Whereas the proponents of energy resources projects previously obtained Crown surface dispositions and environmental approvals from Alberta Environment and Sustainable Resource Development (AESRD), all requisite approvals can now be obtained under the single umbrella of the AER. Whether this will actually result in the intended efficiency gains of one-stop-shopping remains to be seen as the AER is only just beginning to dig itself out from under the thousands of applications transferred over to it from AESRD.

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Oil and Gas Trends in Q1 and Q2 2014

Glenn Cameron -

The short take on energy trends in the last two quarters is “what a difference a Polar Vortex can make”. That weather phenomenon is partly responsible for a change in the current and the predicted future prices of natural gas. The winter heating season ended with significantly lower quantities of gas in storage than usual. As well, the demand for gas continues to escalate with gas continuing to replace coal as a power generation fuel. 

That and other factors contributed to a strong revival of M&A and financings in the sector. Much of that activity was focused on natural gas properties. The dollar value of deals done to date has already passed last year’s record low levels of activity.

Q1 saw the CNRL purchase of Devon’s Canadian conventional properties (C$3.13B), Baytex’s purchase of Aurora (C$2.6B), Whitecap’s purchase of properties from Imperial Oil (C$855M), Tourmaline’s purchase of Santonia (formerly Fairbourne) (C$189M), IOC’s purchase of 10% of Petronas’ BC gas reserves, and other transactions.

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Top 10 Questions about Tsilhqot'in

Rachel V. Hutton and Patrick Duffy -

While lawyers, analysts and journalists are depicting the Tsilhqot'in Nation v. British Columbia decision as “monumental”, “landmark”, “groundbreaking” and “historical”, the active participants (developers, Aboriginal groups and government) are asking:  What does it mean?  What does this change?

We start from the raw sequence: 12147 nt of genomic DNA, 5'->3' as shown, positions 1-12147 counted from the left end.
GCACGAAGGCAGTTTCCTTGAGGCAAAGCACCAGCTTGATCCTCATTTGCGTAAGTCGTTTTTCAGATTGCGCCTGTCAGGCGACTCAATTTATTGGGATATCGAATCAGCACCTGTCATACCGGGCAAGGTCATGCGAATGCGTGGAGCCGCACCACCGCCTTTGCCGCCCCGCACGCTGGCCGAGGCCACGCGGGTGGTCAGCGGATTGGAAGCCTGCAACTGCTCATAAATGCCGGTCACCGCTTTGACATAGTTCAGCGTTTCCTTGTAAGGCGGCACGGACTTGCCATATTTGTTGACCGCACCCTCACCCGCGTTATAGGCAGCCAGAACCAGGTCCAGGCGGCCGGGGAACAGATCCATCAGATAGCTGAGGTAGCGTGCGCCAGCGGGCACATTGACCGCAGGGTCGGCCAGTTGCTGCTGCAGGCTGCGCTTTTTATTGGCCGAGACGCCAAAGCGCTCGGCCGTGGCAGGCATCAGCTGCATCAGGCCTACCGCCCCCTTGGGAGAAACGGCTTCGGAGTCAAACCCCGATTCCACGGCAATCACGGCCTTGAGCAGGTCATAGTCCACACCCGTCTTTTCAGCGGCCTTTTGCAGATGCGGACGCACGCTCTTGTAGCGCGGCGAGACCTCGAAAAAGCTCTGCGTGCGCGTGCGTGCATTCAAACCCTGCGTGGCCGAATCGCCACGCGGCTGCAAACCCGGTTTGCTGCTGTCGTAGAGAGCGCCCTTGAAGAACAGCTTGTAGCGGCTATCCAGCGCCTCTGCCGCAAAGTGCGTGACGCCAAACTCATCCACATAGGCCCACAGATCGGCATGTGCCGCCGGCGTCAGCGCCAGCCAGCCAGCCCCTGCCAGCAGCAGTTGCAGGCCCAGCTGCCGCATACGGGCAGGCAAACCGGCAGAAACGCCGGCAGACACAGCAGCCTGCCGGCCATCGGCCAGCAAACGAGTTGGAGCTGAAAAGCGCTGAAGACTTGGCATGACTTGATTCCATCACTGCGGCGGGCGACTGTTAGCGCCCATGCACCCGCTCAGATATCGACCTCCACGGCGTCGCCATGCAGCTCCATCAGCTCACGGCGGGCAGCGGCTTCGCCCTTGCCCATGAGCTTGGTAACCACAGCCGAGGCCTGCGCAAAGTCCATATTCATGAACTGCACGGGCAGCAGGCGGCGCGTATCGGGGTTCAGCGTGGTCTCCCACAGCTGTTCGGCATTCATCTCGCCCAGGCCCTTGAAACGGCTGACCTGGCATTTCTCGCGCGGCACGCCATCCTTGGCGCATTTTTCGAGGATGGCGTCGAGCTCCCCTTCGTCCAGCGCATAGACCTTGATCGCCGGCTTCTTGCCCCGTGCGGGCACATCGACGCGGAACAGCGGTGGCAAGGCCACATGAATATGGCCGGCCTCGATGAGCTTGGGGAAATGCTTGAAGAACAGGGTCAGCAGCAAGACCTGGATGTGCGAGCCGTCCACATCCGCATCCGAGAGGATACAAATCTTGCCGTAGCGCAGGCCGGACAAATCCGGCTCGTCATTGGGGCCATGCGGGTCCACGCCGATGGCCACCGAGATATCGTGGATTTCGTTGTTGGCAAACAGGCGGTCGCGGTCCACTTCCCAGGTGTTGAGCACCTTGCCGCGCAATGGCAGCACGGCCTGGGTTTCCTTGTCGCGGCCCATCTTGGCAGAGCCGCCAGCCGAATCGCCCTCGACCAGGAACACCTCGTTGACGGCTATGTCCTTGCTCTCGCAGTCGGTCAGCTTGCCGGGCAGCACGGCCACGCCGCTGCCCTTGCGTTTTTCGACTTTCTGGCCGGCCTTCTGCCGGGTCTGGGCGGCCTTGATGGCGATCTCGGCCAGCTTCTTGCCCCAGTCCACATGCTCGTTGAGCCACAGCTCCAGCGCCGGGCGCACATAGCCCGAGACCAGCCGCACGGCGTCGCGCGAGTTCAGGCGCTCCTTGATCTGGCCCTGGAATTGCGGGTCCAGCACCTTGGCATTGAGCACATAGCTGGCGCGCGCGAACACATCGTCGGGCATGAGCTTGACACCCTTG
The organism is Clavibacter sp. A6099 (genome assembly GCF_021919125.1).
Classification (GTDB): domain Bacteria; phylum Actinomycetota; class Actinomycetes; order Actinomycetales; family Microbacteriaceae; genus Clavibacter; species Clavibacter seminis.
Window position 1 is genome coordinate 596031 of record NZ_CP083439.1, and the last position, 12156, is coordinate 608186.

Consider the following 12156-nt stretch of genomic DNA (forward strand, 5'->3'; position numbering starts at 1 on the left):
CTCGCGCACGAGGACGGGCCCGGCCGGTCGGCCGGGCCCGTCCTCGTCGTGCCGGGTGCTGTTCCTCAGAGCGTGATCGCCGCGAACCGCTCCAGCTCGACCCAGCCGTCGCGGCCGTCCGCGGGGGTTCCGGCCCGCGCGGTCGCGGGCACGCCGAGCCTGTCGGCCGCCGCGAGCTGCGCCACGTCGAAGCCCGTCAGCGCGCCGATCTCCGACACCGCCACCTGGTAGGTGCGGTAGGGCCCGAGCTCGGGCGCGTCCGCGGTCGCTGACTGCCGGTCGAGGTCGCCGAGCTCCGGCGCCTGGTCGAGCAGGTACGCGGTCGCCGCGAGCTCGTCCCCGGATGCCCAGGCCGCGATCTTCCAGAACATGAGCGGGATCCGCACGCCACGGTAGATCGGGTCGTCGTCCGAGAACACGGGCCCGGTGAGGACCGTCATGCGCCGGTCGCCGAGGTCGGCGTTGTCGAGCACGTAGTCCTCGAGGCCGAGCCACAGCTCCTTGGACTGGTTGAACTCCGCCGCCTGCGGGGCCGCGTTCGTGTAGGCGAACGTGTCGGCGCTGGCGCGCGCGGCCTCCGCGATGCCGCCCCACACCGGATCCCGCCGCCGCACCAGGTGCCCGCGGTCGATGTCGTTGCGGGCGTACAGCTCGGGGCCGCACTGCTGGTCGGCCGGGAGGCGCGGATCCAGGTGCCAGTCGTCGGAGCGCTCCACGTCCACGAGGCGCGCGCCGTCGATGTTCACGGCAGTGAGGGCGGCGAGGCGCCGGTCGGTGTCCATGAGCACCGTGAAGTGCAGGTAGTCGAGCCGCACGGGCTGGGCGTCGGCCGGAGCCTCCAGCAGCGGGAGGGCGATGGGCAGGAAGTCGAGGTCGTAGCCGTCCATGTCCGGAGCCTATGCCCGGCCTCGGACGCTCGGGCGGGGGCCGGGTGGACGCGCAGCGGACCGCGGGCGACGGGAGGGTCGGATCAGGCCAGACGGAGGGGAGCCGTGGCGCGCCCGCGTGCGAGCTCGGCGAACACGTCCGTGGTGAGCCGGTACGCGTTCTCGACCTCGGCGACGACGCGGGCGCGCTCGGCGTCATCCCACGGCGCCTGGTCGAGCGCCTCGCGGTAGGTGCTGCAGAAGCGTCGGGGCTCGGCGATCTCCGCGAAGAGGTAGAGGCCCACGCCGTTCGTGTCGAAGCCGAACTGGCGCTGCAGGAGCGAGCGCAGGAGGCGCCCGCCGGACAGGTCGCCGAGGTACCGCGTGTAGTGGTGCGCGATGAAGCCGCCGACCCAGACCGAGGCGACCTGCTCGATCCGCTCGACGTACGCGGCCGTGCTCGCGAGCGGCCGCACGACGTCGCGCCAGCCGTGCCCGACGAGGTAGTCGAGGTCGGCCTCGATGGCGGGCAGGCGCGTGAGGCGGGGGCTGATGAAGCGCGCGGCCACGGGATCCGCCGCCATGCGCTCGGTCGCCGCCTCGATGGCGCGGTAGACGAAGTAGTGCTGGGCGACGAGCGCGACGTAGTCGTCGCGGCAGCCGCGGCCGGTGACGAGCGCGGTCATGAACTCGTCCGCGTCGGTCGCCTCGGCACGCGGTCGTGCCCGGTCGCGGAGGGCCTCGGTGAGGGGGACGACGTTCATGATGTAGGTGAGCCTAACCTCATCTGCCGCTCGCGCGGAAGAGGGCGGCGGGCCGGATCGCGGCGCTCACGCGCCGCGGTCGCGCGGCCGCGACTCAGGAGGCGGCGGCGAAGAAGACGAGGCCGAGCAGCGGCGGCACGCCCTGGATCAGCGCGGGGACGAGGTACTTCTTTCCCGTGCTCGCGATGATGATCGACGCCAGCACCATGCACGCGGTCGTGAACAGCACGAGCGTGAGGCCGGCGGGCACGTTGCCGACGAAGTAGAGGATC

Despite the earth having apparently moved, one important principle has not changed following this decision.  For parties desiring certainty in acquiring rights over lands claimed by First Nations, best practice remains to obtain consent from the affected groups, typically by way of a negotiated and binding agreement.  However, the bargaining power now vested in groups that have viable claims to Aboriginal Title is undeniable.  Where such a claim exists, the ability of governments to override Aboriginal concerns is significantly constrained.

There are no shortcuts to achieving a full understanding of the impact of this case, and to properly do so, one should (at a minimum) begin with the Calder case, decided by the Supreme Court of Canada in 1973. Indeed, any well-rounded study of the relevant issues involves tackling the cultural, legal, constitutional and above all, historical aspects of the problematic and contentious relationship between Aboriginal peoples and Canada, beginning well over a century ago…

As a starting point, or an alternative to delving into the complexities of Aboriginal law, we have prepared below a set of brief Q&As addressing the questions we are being asked about the case.

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Northern Gateway pipeline project approved

Alisha Bhanji -